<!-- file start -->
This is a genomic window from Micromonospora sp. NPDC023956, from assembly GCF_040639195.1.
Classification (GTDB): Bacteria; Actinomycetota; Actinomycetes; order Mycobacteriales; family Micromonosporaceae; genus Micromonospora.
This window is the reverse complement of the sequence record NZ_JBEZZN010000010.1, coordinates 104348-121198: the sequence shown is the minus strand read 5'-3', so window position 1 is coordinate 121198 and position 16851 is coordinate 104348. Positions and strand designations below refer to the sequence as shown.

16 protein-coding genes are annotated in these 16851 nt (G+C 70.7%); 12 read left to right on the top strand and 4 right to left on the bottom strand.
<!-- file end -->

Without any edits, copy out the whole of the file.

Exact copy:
This is a genomic window from Micromonospora sp. NPDC023956, from assembly GCF_040639195.1.
Classification (GTDB): Bacteria; Actinomycetota; Actinomycetes; order Mycobacteriales; family Micromonosporaceae; genus Micromonospora.
This window is the reverse complement of the sequence record NZ_JBEZZN010000010.1, coordinates 104348-121198: the sequence shown is the minus strand read 5'-3', so window position 1 is coordinate 121198 and position 16851 is coordinate 104348. Positions and strand designations below refer to the sequence as shown.

16 protein-coding genes are annotated in these 16851 nt (G+C 70.7%); 12 read left to right on the top strand and 4 right to left on the bottom strand.